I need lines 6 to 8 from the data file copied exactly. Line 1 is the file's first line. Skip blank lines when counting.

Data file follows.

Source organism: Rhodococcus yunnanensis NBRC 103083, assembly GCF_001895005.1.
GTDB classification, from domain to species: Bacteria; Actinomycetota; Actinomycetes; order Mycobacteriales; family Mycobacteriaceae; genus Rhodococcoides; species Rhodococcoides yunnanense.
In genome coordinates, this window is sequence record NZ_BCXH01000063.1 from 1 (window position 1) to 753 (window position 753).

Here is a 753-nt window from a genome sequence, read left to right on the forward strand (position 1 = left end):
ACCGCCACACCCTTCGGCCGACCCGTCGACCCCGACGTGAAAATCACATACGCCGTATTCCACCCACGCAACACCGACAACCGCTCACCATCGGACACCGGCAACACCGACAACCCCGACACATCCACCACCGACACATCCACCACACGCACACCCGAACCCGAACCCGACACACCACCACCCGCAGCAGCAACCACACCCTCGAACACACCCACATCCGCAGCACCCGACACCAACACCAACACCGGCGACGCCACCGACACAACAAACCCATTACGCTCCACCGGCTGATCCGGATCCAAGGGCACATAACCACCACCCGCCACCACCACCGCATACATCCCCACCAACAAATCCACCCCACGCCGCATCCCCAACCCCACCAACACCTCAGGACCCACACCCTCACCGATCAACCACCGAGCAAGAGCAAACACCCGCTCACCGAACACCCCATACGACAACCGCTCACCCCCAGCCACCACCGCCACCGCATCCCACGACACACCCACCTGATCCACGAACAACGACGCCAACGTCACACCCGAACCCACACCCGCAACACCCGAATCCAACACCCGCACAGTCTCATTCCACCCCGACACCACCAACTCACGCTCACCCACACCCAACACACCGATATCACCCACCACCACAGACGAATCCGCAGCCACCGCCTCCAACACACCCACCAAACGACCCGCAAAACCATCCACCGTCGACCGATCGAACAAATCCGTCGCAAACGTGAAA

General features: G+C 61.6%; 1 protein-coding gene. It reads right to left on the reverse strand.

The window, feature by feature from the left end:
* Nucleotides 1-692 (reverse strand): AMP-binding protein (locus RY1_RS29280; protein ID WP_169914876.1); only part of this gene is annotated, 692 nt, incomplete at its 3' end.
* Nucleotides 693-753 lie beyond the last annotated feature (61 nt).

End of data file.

General features: G+C 61.6%; 1 protein-coding gene. It reads right to left on the reverse strand.

The window, feature by feature from the left end:
* Nucleotides 1-692 (reverse strand): AMP-binding protein (locus RY1_RS29280; protein ID WP_169914876.1); only part of this gene is annotated, 692 nt, incomplete at its 3' end.